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The table shows the number of persons sentenced to immediate custody for non violent and non sexual offences, by sex and age. The data are presented on the principal offence basis: where an offender has been sentenced for more than one offence the principal offence is the offence for which the heaviest penalty was imposed; where the same sentence has been imposed for more than one offence the principal offence is the one for which the statutory maximum is most severe.
|Table 2 : Prisoners sentenced for non violent and non-sexual offences|
Steve Webb: To ask the Secretary of State for Justice for how many years the data gathered on electoral registers are retained; whether such data are retained centrally; and if he will make a statement.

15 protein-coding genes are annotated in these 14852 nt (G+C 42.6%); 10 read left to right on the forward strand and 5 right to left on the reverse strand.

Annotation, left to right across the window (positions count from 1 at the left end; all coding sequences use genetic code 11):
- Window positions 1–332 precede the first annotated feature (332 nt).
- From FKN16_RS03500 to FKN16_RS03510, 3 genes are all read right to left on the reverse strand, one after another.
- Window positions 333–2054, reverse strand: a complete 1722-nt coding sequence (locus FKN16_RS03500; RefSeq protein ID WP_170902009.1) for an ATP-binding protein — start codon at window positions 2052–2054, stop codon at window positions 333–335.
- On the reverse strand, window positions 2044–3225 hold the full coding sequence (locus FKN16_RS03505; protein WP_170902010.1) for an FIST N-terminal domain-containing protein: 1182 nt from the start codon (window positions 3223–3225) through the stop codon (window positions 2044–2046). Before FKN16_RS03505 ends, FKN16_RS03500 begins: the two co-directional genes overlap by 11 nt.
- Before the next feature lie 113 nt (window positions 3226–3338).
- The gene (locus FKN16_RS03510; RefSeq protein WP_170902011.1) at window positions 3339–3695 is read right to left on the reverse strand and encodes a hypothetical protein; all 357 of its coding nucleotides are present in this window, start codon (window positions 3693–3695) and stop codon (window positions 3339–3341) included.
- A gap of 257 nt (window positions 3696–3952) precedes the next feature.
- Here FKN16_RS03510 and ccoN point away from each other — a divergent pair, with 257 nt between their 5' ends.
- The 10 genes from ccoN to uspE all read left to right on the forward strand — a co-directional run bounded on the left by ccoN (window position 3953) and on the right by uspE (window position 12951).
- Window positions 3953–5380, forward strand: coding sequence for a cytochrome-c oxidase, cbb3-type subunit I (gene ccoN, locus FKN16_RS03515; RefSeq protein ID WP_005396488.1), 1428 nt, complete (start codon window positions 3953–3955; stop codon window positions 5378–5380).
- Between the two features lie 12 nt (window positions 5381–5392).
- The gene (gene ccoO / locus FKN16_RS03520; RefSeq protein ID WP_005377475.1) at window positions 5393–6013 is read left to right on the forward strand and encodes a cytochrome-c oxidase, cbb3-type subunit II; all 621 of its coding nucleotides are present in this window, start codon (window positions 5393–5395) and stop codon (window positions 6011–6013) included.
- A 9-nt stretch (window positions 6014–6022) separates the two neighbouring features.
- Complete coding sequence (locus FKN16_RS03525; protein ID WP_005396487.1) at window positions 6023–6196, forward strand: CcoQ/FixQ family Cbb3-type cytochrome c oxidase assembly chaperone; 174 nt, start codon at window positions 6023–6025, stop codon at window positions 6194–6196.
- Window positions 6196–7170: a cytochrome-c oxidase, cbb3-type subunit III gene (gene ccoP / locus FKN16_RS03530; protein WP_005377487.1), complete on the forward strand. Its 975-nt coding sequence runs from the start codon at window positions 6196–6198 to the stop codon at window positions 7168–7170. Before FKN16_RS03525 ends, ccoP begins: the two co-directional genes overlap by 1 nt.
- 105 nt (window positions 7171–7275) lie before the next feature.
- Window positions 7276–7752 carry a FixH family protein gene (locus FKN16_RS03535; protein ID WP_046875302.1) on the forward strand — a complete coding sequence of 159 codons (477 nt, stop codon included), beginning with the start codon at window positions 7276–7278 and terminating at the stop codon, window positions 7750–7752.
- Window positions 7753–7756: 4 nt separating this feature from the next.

Mr. Wills: There is no specific legislative provision that specifies that data gathered on electoral registers may only be retained for a set period. It is for electoral registration officers to determine how long the information should be retained having regard to relevant principles, including those set out in the Data Protection Act.
The Representation of the People (England and Wales) Regulations 2001 (S.I.2001/341), and the Representation of the People (Scotland) Regulations 2001 (S.1.2001/497), as amended, and the Representation of the People (Northern Ireland) Regulations 2008 (S.I.2008/1741) set out the regulatory regime governing access to the electoral register.
Data gathered on electoral registers are not retained centrally. However, under the regulations, relevant parts of the full register may be supplied by an electoral registration officer to certain persons and bodies for use for specific purposes, including statistical and crime prevention purposes. It is for each organisation to determine how long they wish to retain the electoral register for, and I understand national libraries retain them indefinitely.